Both the US Customs and Border Protection and its northern counterpart, the Canadian Border Services Agency, are continuing efforts to implement an advanced cargo release program to speed cross-border rail and truck shipments. According to American Shipper, the agencies hope to implement a pilot program, “in the near future,” for pre-clearance of truck shipments at the Buffalo, NY and Fort Erie, ON border crossing.
US officials expect the scope of the program to be limited to “low-risk trading companies” enrolled in US Customs’ C-TPAT program and Canada’s analogous Partners in Protection program.
As American Shipper reported,
Pre-clearance could be set up in many different ways, but essentially would involve checking shipments for trade compliance, safety and security at designated inland facilities or even a commercial distribution center and incorporating safeguards to ensure the cargo was transported without tampering directly to a pre-determined border crossing.
Although meetings have been scheduled between the two agencies to discuss the details of cargo pre-clearance, no official target date for launch of the pilot program have yet been announced.
Canada is the United States’ largest trading partner.
The American Shipper article, “U.S., Canada renew cargo pre-clearance efforts,” is available here. (site registration required for access to entire article).
To keep up with the ever increasing size of cargo ships, the twin ports of Los Angeles and Long Beach have been investing in “super post-Panamax” cranes to unload freight as efficiently as possible. The cranes are 15 stories tall and can reach across vessels which are about twice as wide as the Panama Canal.
According to the Los Angeles Times, the ports are investing in this machinery — at a cost of up to $11 million each — in order to stay competitive. Shipping companies may avoid ports which cannot easily accommodate their larger vessels, which now are 22 containers wide.
Moreover, when the expanded Panama Canal is completed in 2014, it is expected to handle even wider ships. The Ports of LA and Long Beach realize that ships that normally would stop at the twin ports could instead head directly to Gulf Coast and East Coast ports, who will be “scrambling to dredge channels deep enough…and cranes big enough” to capture the Canal traffic. Accordingly, the Southern California ports are already thinking about investing in even larger cranes in order to service these vessels and maintain their position as the top ports for US-bound imports from Asia.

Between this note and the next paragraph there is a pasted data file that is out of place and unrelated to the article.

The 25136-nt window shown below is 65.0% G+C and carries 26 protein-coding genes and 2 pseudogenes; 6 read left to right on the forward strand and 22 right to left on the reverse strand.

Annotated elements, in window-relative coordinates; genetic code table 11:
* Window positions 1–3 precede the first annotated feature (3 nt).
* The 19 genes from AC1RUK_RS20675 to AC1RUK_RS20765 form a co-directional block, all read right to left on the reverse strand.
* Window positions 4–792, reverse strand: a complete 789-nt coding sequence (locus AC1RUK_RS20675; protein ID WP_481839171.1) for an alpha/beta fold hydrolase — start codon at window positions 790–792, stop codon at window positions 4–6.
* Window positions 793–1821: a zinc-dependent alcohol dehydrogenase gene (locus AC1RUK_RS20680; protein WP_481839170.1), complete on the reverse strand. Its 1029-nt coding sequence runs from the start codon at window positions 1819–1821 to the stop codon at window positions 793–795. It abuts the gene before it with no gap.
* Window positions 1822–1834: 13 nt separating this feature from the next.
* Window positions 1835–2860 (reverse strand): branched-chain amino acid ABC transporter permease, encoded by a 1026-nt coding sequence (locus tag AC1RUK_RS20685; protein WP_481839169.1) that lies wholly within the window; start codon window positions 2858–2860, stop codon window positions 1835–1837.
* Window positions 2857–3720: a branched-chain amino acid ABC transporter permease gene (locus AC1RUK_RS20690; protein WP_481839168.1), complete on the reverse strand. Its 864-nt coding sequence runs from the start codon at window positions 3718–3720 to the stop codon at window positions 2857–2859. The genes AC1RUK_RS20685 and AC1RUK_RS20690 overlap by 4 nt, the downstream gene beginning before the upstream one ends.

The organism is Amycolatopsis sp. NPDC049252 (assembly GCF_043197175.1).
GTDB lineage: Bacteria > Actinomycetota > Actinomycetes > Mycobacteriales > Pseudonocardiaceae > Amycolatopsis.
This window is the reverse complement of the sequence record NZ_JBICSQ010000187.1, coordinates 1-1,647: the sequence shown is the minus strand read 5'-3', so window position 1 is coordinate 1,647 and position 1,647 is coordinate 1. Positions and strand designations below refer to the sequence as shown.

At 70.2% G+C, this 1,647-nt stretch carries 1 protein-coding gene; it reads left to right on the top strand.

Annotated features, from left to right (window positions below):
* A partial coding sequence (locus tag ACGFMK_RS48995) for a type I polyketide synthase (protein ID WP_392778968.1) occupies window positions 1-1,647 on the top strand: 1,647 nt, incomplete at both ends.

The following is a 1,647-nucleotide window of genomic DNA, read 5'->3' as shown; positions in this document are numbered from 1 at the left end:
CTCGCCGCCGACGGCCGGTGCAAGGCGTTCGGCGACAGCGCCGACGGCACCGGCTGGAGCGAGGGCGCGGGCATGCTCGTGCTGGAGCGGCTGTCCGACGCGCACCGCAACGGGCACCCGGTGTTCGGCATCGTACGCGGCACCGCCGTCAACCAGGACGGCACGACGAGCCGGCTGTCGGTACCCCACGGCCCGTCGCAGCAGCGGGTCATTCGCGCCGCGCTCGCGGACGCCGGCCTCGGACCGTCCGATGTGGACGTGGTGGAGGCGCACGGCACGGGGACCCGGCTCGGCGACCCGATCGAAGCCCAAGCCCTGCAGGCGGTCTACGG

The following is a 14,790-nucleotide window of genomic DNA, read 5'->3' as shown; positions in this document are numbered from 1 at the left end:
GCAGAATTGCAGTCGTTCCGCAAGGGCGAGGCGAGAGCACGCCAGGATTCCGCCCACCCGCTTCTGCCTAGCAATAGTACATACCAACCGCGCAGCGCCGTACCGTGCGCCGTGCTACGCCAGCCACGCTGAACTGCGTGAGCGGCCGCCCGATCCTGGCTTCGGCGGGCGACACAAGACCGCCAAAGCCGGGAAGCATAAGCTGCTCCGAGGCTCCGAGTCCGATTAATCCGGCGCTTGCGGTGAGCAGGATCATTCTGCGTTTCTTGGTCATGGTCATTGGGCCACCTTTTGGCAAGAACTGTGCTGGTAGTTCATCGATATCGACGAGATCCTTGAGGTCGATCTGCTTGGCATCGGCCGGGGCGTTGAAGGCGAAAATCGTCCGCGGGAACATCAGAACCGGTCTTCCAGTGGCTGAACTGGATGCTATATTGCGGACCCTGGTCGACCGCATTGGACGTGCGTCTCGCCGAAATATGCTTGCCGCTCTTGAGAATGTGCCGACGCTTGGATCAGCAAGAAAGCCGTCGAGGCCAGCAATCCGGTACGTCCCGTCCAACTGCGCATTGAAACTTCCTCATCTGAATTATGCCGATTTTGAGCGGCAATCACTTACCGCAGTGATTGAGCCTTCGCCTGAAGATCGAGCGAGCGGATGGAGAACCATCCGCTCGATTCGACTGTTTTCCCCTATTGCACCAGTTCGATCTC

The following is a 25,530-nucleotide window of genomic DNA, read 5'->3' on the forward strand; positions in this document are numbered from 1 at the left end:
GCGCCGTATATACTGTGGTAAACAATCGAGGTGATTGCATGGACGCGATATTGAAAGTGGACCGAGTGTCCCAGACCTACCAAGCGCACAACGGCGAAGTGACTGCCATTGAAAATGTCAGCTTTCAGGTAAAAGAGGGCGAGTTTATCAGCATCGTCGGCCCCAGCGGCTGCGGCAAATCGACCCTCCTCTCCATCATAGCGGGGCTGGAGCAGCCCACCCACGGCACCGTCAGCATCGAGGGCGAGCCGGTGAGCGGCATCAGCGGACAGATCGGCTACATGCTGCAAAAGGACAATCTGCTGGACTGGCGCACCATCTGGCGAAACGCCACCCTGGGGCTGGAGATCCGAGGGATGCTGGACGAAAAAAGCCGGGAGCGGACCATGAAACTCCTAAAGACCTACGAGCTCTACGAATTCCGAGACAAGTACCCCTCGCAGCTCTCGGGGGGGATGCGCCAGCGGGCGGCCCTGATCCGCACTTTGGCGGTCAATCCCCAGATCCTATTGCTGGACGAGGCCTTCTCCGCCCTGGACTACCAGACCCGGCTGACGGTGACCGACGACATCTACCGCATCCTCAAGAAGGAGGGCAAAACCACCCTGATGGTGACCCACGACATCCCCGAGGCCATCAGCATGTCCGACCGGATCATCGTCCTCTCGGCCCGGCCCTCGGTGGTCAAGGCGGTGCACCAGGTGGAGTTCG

The full article, “L.A., Long Beach ports bet on bigger cranes,” is available here.
At last month’s US Customs Trade Symposium, many importers learned that they would soon be able to file electronic Post Summary Corrections (PSCs) in ACE up to 270 days after the date of entry. This functionality, expected in June, will benefit both the trade and CBP.
The trade will gain significant time in which to submit post-entry corrections (currently 10 days if filing in ACS rather than ACE), and will no longer need to manually prepare and submit Post Entry Amendments (PEAs). And CBP will gain valuable time back as it will not need to manually enter corrections into ACS.
Based on this development, one would surmise that the trade would be lining up to file directly into ACE instead of ACS.
Currently, however, only 1-2% of entries are filed in ACE, and the addition of PSC functionality may not be sufficient to increase this number. As observed at the Trade Symposium, importers and brokers are reluctant to file in ACE since it still does not use the entry edits that were programmed into ACS over many years (e.g., HTS does not qualify for an SPI; computed duty is inaccurate; product does not qualify for an HTS due to value/quantity).
Moreover, the trade has concerns about the amount of work that remains to be done to complete ACE, its stability during this state of flux, and the fact that not all transactions are yet supported by ACE. Accordingly, many filers are taking a “wait and see” approach.
US Customs has just issued its April 2011 ACE Trade Account Owner Update.
- Overview of step taken in resolving an ACE trouble ticket
- Step-by-step instructions (with screen shots) for merging ACE reports using Microsoft Access
- CBP’s security update to the ACE Secure Data Portal, which discontinues the SSL protocol, and requires the use of TSL protocol on browsers to access ACE
- Recent ACE Updates
- Resolved issue relating to ACE incorrectly changing contol status of ACE entry summaries
- Added “Links” in ACE navigation for future functionality which will allow users to navigate between ACE Portal and ISF Portal
- Guidance for truck carriers for amending the date of birth of drivers
- Answers to the trade’s questions on ACE
- And more
The ACE Trade Account Owner Update is available here.
CustomsNow™ continues to grow! As you can see from this press release, we’ve just opened a new Minneapolis office to better serve our expanding nationwide client base.
Moreover, we’re excited to announce that Nic Adams has joined the CustomsNow™ executive team as Vice President Client Services. Nic came to us from Target Corporation where he developed and then spent previous 10 years managing their direct filing / brokerage operations.
“I’m ready for a new challenge and very excited to have the opportunity to assist more importers in building a direct filing program,” said Nic.
Nic joins Randy Green, Vice President Operations & Support, in the Minneapolis office. Mr. Green was also was integral part of Target’s direct filing team.
Given the experience of our team and the nature of our software, we’re confident we can assist you with a direct filing initiative. Please let us know how we can help you: info(at)customsnow(dot)com
Our Minneapolis office can be found at:
8401 Wayzata Blvd., Suite 202
Golden Valley, MN 55426